May 29, 2002 11:00 pm

By Ray Linker

Observer Staff Writer

With large-scale annexation efforts by the City of La Grande unfruitful in the past few years, the city is taking a different stance on the issue.

In part, the change is due both to the opposition of citizens in the areas which did not want to be annexed. Decisions and interpretations by the state Land Use Board of Appeals and the state Court of Appeals were other determining factors for the change in direction.

Not having to pay a consulting firm $50,000 was another consideration.

The idea for the latest plan was sparked by a statement made by a citizen during local hearings before the city council as the council worked in what proved to be a fruitless effort to annex 56 acres on the northside of La Grande.

"We got the idea after Jack Johnson (who was opposed to the annexation and took the city to state Land Use Board of Appeals and the Appeals Court over the issue) commented that the city should offer some incentives to people living outside the city limits to be annexed," said Mike Hyde, the city's community development director.

That's just what the staff came up with, and the city council approved it. Now the staff will solicit "Consents to Annexation" of people living within the urban growth boundary, that area just outside the city limits deemed developable as residences.

The incentive will be that property taxes will be increased slowly over a five-year period until they reach the existing rate. State law permits a phase-in over a 10-year period, but the city council approved a five-year plan, Hyde said.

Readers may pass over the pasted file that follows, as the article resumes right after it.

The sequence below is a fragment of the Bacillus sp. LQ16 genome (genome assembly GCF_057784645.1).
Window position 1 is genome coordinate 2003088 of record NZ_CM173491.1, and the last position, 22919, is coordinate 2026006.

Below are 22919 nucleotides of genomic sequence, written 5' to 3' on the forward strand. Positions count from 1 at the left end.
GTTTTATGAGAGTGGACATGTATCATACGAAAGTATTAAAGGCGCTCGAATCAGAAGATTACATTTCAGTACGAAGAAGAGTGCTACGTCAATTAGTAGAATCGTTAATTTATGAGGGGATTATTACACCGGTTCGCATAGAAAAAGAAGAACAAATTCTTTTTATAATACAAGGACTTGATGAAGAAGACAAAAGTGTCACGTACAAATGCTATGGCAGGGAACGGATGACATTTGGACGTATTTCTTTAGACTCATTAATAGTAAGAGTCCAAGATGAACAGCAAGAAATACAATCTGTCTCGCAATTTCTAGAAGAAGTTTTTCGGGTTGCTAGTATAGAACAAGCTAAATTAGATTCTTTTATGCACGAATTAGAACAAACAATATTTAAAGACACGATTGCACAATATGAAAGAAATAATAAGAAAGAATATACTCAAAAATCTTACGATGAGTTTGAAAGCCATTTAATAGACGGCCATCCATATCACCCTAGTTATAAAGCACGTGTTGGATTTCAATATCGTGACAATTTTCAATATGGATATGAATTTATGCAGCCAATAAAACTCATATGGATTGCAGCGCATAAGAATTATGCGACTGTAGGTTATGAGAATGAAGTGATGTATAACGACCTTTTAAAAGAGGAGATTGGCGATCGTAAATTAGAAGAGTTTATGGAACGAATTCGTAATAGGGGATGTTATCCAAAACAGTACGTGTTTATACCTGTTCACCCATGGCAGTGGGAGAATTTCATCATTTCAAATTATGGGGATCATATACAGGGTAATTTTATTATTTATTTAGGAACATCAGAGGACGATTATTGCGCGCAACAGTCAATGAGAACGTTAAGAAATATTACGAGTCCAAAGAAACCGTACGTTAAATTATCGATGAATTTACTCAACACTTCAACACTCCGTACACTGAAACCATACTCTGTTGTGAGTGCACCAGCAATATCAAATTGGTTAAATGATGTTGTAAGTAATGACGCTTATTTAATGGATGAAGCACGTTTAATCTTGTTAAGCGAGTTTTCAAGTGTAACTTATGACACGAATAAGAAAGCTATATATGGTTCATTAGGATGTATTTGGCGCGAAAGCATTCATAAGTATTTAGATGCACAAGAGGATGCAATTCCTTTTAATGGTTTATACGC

"While some people objected to the annexation, we're going to offer this incentive and hope they will reconsider," Hyde said.

He has called a meeting for all property owners in the urban growth area to make citizens aware of the new plan and to answer any questions from the residents.

The meeting will be at 6 p.m. June 24 in the high school


"We'll see who consents, and based on that, we'll see if we have enough support to move forward," Hyde said. "It's hard to predict what support there might be."

In a report to the city council May 1, Hyde said, "It is very unlikely that a majority of

those in the urban growth

area will vote for annexation unless the city offers some type of incentive."

Under the five-year phase in, those being annexed would pay only 20 percent of the city tax rate the first year, 40 percent the second year, 60 percent in the third, 80 percent in the fourth and 100 percent thereafter.

Whatever is annexed must, by law, be contiguous to the city, Hyde said. A vote would be held, but Hyde said the state law is not clear as to whether a majority of residents in the area proposed to be annexed must approve as well as those inside the city limits (the double majority) or whether it is the total votes cast which determines if the area will be annexed. In a similar situation in Bend, an area was annexed relying on the total vote of both those in and outside the city and no one challenged the decision to annex.

La Grande previously hired a Portland consulting firm to prepare an annexation plan of the entire urban growth area, but after one meeting to kick off planning efforts, the two project managers for the consulting firm, Shapiro and Associates, both left the company and the city terminated the contract.